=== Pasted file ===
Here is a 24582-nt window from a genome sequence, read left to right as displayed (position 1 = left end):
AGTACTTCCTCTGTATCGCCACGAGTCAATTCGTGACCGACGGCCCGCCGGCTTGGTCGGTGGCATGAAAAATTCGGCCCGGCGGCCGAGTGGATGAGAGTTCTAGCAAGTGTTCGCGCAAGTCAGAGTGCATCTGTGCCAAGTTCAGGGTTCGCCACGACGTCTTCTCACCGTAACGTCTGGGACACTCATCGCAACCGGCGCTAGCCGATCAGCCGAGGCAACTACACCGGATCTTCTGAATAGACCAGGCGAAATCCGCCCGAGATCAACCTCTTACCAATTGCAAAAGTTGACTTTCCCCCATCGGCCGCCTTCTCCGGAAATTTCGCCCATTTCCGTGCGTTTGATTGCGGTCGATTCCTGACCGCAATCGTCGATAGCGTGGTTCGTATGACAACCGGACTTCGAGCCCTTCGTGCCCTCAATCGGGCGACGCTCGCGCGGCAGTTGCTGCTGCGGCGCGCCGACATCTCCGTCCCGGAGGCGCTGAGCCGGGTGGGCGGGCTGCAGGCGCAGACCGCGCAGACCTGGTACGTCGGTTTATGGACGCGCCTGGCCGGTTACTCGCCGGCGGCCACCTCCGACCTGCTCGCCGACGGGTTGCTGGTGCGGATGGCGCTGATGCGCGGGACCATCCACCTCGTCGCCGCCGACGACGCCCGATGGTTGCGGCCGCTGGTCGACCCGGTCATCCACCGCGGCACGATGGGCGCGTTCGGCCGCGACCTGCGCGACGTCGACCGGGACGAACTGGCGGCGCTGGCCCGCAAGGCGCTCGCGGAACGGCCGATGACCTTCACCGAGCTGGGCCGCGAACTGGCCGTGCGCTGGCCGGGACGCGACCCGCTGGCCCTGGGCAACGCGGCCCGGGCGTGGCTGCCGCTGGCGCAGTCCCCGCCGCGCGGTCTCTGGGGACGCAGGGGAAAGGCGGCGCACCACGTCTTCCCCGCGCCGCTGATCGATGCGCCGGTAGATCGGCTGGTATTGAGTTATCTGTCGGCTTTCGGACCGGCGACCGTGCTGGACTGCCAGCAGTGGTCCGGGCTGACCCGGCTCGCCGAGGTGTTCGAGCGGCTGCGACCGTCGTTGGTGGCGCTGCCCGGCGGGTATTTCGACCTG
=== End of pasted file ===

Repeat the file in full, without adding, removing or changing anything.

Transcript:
Here is a 24582-nt window from a genome sequence, read left to right as displayed (position 1 = left end):
AGTACTTCCTCTGTATCGCCACGAGTCAATTCGTGACCGACGGCCCGCCGGCTTGGTCGGTGGCATGAAAAATTCGGCCCGGCGGCCGAGTGGATGAGAGTTCTAGCAAGTGTTCGCGCAAGTCAGAGTGCATCTGTGCCAAGTTCAGGGTTCGCCACGACGTCTTCTCACCGTAACGTCTGGGACACTCATCGCAACCGGCGCTAGCCGATCAGCCGAGGCAACTACACCGGATCTTCTGAATAGACCAGGCGAAATCCGCCCGAGATCAACCTCTTACCAATTGCAAAAGTTGACTTTCCCCCATCGGCCGCCTTCTCCGGAAATTTCGCCCATTTCCGTGCGTTTGATTGCGGTCGATTCCTGACCGCAATCGTCGATAGCGTGGTTCGTATGACAACCGGACTTCGAGCCCTTCGTGCCCTCAATCGGGCGACGCTCGCGCGGCAGTTGCTGCTGCGGCGCGCCGACATCTCCGTCCCGGAGGCGCTGAGCCGGGTGGGCGGGCTGCAGGCGCAGACCGCGCAGACCTGGTACGTCGGTTTATGGACGCGCCTGGCCGGTTACTCGCCGGCGGCCACCTCCGACCTGCTCGCCGACGGGTTGCTGGTGCGGATGGCGCTGATGCGCGGGACCATCCACCTCGTCGCCGCCGACGACGCCCGATGGTTGCGGCCGCTGGTCGACCCGGTCATCCACCGCGGCACGATGGGCGCGTTCGGCCGCGACCTGCGCGACGTCGACCGGGACGAACTGGCGGCGCTGGCCCGCAAGGCGCTCGCGGAACGGCCGATGACCTTCACCGAGCTGGGCCGCGAACTGGCCGTGCGCTGGCCGGGACGCGACCCGCTGGCCCTGGGCAACGCGGCCCGGGCGTGGCTGCCGCTGGCGCAGTCCCCGCCGCGCGGTCTCTGGGGACGCAGGGGAAAGGCGGCGCACCACGTCTTCCCCGCGCCGCTGATCGATGCGCCGGTAGATCGGCTGGTATTGAGTTATCTGTCGGCTTTCGGACCGGCGACCGTGCTGGACTGCCAGCAGTGGTCCGGGCTGACCCGGCTCGCCGAGGTGTTCGAGCGGCTGCGACCGTCGTTGGTGGCGCTGCCCGGCGGGTATTTCGACCTG